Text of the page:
Tuesday, December 16, 2008

Shell game: How the turtle got its home

PARIS (AFP) – A stunningly intact 220-million-year-old fossil found in southwestern China appears to have settled a long-simmering debate over reptile evolution: how did turtles get their shell?
In a study to be published Thursday, scientists report on the discovery of a missing-link species -- Odontochelys semitestacea, for "toothed, half-shell turtle" -- whose outer shell emerged directly from the ribs and backbone and not from the skin, as some have argued.
The find also suggests that turtles originated in water rather than on land, and pushes back the group's first known appearance on Earth by some 10 million years.
Since the era of dinosaurs, which roamed the planet until 65 million years ago, turtles have looked pretty much the way they do today.
They sport an armour-like upper shell, known as a carapace, connected to a softer lower part, called a plastron.

More than 1,000 species discovered in Mekong: WWF

BANGKOK (AFP) – Scientists have discovered more than 1,000 species in Southeast Asia's Greater Mekong region in the past decade, including a spider as big as a dinner plate, the World Wildlife Fund said Monday.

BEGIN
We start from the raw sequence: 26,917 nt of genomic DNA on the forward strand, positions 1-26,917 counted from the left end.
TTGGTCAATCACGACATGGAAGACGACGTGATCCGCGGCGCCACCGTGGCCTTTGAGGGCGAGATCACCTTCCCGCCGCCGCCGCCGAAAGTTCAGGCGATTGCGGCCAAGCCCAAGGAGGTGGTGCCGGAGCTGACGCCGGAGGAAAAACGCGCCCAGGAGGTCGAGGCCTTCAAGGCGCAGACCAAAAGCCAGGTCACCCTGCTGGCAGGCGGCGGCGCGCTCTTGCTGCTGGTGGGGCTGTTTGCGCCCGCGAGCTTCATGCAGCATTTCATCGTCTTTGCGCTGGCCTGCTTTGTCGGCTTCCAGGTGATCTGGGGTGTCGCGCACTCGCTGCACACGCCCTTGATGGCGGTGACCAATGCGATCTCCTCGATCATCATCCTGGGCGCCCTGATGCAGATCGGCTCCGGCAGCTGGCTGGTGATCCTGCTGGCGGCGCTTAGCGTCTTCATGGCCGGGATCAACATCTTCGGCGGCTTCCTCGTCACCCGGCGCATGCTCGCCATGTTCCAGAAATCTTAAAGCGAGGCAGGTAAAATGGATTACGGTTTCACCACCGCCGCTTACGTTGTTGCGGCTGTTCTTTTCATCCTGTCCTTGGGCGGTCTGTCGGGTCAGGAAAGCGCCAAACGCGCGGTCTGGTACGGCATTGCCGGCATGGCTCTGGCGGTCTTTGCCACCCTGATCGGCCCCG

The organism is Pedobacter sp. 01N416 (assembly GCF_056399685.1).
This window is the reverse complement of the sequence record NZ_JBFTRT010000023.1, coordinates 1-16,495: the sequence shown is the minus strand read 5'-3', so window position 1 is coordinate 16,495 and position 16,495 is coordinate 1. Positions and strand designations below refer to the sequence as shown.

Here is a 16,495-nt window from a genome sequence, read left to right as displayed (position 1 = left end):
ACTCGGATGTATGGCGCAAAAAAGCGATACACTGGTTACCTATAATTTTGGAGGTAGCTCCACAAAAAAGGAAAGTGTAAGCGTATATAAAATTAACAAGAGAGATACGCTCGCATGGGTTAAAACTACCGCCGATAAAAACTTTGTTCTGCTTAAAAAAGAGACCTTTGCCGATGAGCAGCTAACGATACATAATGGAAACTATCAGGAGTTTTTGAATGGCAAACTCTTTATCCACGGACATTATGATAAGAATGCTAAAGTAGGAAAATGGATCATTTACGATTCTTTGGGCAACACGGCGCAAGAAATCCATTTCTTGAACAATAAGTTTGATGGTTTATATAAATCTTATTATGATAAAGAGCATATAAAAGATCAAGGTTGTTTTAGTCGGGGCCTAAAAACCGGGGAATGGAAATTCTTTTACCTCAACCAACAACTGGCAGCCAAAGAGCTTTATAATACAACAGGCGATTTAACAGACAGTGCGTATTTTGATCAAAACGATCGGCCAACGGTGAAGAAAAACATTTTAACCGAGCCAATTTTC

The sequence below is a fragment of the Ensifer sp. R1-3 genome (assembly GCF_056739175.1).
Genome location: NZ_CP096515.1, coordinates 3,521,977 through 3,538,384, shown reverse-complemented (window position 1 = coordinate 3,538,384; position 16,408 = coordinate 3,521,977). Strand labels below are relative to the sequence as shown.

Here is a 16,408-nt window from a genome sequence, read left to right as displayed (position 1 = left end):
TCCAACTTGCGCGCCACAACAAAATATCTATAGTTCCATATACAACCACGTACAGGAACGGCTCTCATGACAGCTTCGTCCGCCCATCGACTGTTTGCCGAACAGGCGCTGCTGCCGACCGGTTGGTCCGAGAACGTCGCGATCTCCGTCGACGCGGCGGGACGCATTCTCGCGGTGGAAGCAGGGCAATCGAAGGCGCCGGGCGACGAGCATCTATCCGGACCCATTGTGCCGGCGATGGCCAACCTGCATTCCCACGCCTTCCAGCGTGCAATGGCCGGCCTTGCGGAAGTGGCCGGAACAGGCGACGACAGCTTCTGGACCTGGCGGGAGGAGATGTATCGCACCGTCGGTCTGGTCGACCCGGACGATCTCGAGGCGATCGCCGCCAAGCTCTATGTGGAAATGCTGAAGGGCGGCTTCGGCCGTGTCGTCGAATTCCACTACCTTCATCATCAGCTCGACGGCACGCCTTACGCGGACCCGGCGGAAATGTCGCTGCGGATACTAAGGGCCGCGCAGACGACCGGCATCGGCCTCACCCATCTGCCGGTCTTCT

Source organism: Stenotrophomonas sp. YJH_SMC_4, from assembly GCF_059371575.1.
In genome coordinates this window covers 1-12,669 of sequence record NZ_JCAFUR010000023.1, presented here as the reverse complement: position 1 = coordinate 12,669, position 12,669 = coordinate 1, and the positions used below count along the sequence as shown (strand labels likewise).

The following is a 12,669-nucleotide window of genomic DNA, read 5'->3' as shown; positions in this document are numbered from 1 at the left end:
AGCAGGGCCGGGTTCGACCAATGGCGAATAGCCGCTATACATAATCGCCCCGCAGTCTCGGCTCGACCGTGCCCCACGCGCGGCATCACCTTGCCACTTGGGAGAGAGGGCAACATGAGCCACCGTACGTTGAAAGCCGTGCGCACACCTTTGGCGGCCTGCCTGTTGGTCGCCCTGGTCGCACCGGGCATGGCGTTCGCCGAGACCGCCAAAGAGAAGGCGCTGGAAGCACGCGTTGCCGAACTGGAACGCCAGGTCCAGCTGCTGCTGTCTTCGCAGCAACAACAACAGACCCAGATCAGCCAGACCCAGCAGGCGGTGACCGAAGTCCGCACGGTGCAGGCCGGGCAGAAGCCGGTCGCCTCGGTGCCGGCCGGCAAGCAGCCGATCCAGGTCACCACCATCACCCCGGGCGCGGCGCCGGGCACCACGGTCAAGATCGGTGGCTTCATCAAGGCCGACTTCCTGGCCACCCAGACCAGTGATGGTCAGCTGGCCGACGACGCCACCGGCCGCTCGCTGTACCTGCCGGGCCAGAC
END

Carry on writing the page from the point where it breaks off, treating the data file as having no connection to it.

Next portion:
A rat thought to have become extinct 11 million years ago and a cyanide-laced, shocking pink millipede were among creatures found in what the group called a "biological treasure trove".
The species were all found in the rainforests and wetlands along the Mekong River, which flows through Cambodia, Laos, Myanmar, Thailand, Vietnam and the southern Chinese province of Yunnan.
"It doesn't get any better than this," Stuart Chapman, director of WWF's Greater Mekong Programme, was quoted as saying in a statement by the group.
"We thought discoveries of this scale were confined to the history books."
The WWF report, "First Contact in the Greater Mekong", said that "between 1997 and 2007, at least 1,068 have been officially described by science as being newly discovered species."
These included the world's largest huntsman spider, with a leg span of 30 centimetres (11.8 inches), and the "startlingly" coloured "dragon millipede", which produces the deadly compound cyanide.